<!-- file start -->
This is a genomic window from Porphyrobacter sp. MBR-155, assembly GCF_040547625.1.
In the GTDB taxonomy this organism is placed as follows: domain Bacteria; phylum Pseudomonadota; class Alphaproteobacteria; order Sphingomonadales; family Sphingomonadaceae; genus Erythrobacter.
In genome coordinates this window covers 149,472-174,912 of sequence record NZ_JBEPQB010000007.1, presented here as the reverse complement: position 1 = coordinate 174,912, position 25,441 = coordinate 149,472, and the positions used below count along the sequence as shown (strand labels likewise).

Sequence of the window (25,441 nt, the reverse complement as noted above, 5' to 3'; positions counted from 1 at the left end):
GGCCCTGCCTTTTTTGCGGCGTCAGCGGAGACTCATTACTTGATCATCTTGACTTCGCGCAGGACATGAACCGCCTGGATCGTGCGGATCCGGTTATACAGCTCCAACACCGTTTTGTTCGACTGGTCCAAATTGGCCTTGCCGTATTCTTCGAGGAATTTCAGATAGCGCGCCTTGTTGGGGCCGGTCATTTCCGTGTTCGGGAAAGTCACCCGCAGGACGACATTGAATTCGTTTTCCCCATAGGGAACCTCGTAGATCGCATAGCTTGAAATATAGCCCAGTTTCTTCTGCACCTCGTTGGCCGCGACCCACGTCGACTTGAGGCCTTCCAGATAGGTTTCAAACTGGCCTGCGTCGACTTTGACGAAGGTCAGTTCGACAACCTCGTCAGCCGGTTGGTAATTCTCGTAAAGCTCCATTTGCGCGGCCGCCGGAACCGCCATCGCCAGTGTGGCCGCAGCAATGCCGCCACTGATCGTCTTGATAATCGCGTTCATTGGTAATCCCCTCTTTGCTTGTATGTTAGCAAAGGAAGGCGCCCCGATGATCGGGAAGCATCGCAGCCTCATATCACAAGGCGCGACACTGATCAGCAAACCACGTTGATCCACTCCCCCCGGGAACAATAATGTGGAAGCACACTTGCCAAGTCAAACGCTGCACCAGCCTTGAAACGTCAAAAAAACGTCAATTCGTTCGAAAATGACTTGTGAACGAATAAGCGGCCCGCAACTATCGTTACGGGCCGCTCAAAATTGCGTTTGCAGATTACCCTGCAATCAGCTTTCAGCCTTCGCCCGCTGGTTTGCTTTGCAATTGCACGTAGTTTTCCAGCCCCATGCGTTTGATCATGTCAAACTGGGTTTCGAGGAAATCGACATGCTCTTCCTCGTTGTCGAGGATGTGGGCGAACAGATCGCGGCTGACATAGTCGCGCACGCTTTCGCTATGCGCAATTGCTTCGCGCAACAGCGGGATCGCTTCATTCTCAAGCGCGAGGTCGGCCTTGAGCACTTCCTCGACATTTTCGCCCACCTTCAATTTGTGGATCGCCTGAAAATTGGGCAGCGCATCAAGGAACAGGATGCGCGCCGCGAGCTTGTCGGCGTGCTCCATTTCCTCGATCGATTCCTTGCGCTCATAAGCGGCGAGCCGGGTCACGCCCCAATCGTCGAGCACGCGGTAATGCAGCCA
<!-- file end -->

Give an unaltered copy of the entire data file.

This is a genomic window from Porphyrobacter sp. MBR-155, assembly GCF_040547625.1.
In the GTDB taxonomy this organism is placed as follows: domain Bacteria; phylum Pseudomonadota; class Alphaproteobacteria; order Sphingomonadales; family Sphingomonadaceae; genus Erythrobacter.
In genome coordinates this window covers 149,472-174,912 of sequence record NZ_JBEPQB010000007.1, presented here as the reverse complement: position 1 = coordinate 174,912, position 25,441 = coordinate 149,472, and the positions used below count along the sequence as shown (strand labels likewise).

Sequence of the window (25,441 nt, the reverse complement as noted above, 5' to 3'; positions counted from 1 at the left end):
GGCCCTGCCTTTTTTGCGGCGTCAGCGGAGACTCATTACTTGATCATCTTGACTTCGCGCAGGACATGAACCGCCTGGATCGTGCGGATCCGGTTATACAGCTCCAACACCGTTTTGTTCGACTGGTCCAAATTGGCCTTGCCGTATTCTTCGAGGAATTTCAGATAGCGCGCCTTGTTGGGGCCGGTCATTTCCGTGTTCGGGAAAGTCACCCGCAGGACGACATTGAATTCGTTTTCCCCATAGGGAACCTCGTAGATCGCATAGCTTGAAATATAGCCCAGTTTCTTCTGCACCTCGTTGGCCGCGACCCACGTCGACTTGAGGCCTTCCAGATAGGTTTCAAACTGGCCTGCGTCGACTTTGACGAAGGTCAGTTCGACAACCTCGTCAGCCGGTTGGTAATTCTCGTAAAGCTCCATTTGCGCGGCCGCCGGAACCGCCATCGCCAGTGTGGCCGCAGCAATGCCGCCACTGATCGTCTTGATAATCGCGTTCATTGGTAATCCCCTCTTTGCTTGTATGTTAGCAAAGGAAGGCGCCCCGATGATCGGGAAGCATCGCAGCCTCATATCACAAGGCGCGACACTGATCAGCAAACCACGTTGATCCACTCCCCCCGGGAACAATAATGTGGAAGCACACTTGCCAAGTCAAACGCTGCACCAGCCTTGAAACGTCAAAAAAACGTCAATTCGTTCGAAAATGACTTGTGAACGAATAAGCGGCCCGCAACTATCGTTACGGGCCGCTCAAAATTGCGTTTGCAGATTACCCTGCAATCAGCTTTCAGCCTTCGCCCGCTGGTTTGCTTTGCAATTGCACGTAGTTTTCCAGCCCCATGCGTTTGATCATGTCAAACTGGGTTTCGAGGAAATCGACATGCTCTTCCTCGTTGTCGAGGATGTGGGCGAACAGATCGCGGCTGACATAGTCGCGCACGCTTTCGCTATGCGCAATTGCTTCGCGCAACAGCGGGATCGCTTCATTCTCAAGCGCGAGGTCGGCCTTGAGCACTTCCTCGACATTTTCGCCCACCTTCAATTTGTGGATCGCCTGAAAATTGGGCAGCGCATCAAGGAACAGGATGCGCGCCGCGAGCTTGTCGGCGTGCTCCATTTCCTCGATCGATTCCTTGCGCTCATAAGCGGCGAGCCGGGTCACGCCCCAATCGTCGAGCACGCGGTAATGCAGCCA